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Convention on the rights of the child.

In 1979, the United Nations began developing an international treaty that would protect the rights of children everywhere. The United States was an active and prominent participant in the development phase of what is now known as the United Nations Convention on the Rights of the Child (CRC). Despite its high level of involvement in the creation of the CRC, the United States never ratified this important treaty. In fact, only two UN member states have not ratified it: the United States and Somalia.

Since the United States has programs and policies in place to protect children, some have debated whether there is a need for the CRC in the United States. Indeed, although systems and laws exist to protect children and meet children's needs, it is no secret that too many children in the United States continue to face considerable adversity, including insufficient health care, inadequate educational opportunities, and high rates of poverty, abuse, hunger, infant mortality, and incarceration. In the United States, the CRC could be used as a key framework for guiding action and guaranteeing all children's rights.

As collaborative partners, ACEI and OMEP's U.S. National Committee felt it was time to speak out on this issue with a clear statement of support for U.S. ratification. We have every hope that as our voices join together on this issue, we will make a difference. Our joint statement is below.--Diane Whitehead, Acting Executive Director

Association for Childhood Education International (ACEI) and the World Organization for Early Childhood Education-U.S. National Committee (OMEP-USNC) joint statement in support of the United States Ratification of the United Nations Convention on the Rights of the Child (CRC)

"Because children are both the present and the future of every nation, they have needs, rights, and intrinsic worth that must be recognized and supported."--Global Guidelines for Early Childhood Education and Care in the 21st Century, ACEI and OMEP.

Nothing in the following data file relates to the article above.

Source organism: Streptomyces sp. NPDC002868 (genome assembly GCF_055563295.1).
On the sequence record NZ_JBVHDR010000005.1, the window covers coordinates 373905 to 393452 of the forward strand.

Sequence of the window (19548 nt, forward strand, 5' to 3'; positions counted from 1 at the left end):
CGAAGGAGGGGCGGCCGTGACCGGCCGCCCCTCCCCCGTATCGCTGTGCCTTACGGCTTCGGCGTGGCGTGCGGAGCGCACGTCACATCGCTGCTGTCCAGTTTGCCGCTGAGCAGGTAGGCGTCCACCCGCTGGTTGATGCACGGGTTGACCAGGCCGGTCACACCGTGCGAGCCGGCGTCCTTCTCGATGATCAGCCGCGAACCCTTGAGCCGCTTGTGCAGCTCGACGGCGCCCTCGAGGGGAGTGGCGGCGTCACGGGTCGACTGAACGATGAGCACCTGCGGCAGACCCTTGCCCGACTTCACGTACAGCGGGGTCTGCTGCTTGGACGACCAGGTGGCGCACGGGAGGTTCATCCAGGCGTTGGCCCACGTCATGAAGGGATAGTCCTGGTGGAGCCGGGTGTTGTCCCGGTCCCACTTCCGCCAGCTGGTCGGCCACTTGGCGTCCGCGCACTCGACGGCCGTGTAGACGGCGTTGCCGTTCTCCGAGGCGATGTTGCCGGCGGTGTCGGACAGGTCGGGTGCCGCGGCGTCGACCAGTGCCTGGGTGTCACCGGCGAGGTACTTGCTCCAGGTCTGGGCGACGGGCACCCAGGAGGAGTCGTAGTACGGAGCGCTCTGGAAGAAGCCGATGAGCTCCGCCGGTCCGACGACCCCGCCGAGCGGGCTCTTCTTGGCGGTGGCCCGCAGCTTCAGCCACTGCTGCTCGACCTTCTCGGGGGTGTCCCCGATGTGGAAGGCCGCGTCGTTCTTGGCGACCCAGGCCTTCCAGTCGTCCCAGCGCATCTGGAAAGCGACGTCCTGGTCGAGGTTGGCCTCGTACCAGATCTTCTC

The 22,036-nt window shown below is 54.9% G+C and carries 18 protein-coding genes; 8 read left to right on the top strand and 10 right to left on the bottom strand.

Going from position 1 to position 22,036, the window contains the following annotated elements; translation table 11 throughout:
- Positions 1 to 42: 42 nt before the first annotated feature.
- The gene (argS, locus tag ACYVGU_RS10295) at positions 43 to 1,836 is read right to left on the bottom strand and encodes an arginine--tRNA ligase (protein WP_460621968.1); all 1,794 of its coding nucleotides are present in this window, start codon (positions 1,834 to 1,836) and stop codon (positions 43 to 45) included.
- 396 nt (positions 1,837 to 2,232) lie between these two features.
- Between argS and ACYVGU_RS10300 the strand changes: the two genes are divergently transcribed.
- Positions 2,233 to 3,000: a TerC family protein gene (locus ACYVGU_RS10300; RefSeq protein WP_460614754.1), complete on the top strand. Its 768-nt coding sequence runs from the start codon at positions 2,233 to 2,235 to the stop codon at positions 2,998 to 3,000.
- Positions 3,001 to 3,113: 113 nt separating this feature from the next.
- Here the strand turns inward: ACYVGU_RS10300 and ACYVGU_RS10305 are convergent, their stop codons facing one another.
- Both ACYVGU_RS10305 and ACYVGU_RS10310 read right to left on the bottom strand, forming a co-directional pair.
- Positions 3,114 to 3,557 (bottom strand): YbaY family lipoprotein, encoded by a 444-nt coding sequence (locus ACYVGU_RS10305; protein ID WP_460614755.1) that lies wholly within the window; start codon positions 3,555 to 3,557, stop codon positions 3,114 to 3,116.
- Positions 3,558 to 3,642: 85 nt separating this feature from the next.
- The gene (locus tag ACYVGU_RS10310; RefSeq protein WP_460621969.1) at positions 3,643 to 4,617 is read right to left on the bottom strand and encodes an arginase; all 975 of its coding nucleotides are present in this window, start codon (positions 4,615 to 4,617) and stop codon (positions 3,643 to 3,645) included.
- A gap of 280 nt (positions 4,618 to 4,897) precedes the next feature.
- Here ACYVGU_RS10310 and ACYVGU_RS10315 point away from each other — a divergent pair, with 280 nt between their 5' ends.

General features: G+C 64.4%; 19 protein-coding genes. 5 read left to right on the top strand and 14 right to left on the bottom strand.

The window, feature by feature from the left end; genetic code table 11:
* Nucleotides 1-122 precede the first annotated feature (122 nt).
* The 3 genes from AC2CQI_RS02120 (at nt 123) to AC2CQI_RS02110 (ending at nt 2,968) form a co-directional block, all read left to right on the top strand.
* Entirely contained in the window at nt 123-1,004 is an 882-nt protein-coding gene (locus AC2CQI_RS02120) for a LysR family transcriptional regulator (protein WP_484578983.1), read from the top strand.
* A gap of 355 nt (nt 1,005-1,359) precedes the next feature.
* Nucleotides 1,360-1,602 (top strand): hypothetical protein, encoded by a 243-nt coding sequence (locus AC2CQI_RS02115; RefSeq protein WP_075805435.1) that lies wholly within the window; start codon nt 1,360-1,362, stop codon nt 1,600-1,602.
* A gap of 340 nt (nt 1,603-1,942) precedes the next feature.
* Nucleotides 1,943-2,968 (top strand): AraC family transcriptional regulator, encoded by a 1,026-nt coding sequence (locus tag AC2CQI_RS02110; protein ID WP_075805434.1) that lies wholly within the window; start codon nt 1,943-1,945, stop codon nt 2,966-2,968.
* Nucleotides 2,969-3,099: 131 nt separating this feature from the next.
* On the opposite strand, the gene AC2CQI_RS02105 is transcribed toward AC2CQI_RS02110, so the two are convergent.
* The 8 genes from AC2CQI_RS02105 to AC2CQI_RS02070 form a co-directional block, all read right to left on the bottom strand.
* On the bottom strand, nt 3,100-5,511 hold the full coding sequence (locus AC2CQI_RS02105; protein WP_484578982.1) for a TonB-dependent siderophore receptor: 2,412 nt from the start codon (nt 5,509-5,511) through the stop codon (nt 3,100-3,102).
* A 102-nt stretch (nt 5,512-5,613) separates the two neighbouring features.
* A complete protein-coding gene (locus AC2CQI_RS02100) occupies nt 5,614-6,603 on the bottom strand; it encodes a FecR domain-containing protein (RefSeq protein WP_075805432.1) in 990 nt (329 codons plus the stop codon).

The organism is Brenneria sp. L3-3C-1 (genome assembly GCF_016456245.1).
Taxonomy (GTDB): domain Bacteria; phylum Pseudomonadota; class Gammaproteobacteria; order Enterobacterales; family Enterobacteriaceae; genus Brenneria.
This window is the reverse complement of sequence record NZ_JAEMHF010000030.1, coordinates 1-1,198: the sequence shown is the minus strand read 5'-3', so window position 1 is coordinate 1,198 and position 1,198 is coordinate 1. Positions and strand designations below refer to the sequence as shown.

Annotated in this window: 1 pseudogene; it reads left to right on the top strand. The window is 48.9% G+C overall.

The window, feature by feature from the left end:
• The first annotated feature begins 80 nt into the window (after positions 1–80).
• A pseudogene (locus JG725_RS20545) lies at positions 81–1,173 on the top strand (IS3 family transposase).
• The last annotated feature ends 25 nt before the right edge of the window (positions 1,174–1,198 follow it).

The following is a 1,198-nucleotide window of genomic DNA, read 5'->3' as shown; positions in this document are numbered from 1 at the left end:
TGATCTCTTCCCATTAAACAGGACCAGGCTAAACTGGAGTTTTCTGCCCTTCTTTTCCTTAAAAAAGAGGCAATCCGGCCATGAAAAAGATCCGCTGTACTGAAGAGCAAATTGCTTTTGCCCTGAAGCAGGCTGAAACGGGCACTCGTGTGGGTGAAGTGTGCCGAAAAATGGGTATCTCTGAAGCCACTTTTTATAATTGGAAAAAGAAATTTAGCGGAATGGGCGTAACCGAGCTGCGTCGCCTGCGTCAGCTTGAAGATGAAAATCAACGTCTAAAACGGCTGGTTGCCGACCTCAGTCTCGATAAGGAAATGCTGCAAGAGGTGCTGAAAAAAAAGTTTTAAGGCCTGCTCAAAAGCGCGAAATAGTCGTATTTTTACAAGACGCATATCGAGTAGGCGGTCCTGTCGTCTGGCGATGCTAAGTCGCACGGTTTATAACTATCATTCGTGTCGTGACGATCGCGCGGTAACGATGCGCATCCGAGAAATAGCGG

The Association for Childhood Education International (ACEI) and the United States National Committee of the World Organization for Early Childhood Education (OMEP-USNC) have actively pursued long-standing commitments to ensure the rights of children in the United States. Both organizations are respected for their knowledge of child development, children's education, and devotion to child well-being. We have joined together in this statement to support the U.S. ratification of the United Nations Convention on the Rights of the Child (CRC) and, in that regard, to highlight issues that impact both the today and the tomorrow of all children in the United States, where the CRC remains a promise to children that we have yet to fulfill.

CRC Overview

The United Nations commenced efforts, in 1979, to develop an inclusive, legally binding human rights treaty for all the world's children. On November 20, 1989, the CRC was adopted by the United Nations General Assembly, and instituted as international law in 1990. It has since been ratified by 193 United Nations member countries. Only two members have not ratified the CRC: Somalia (which is without a functional central government), and the United States.

Why should the United States ratify the CRC?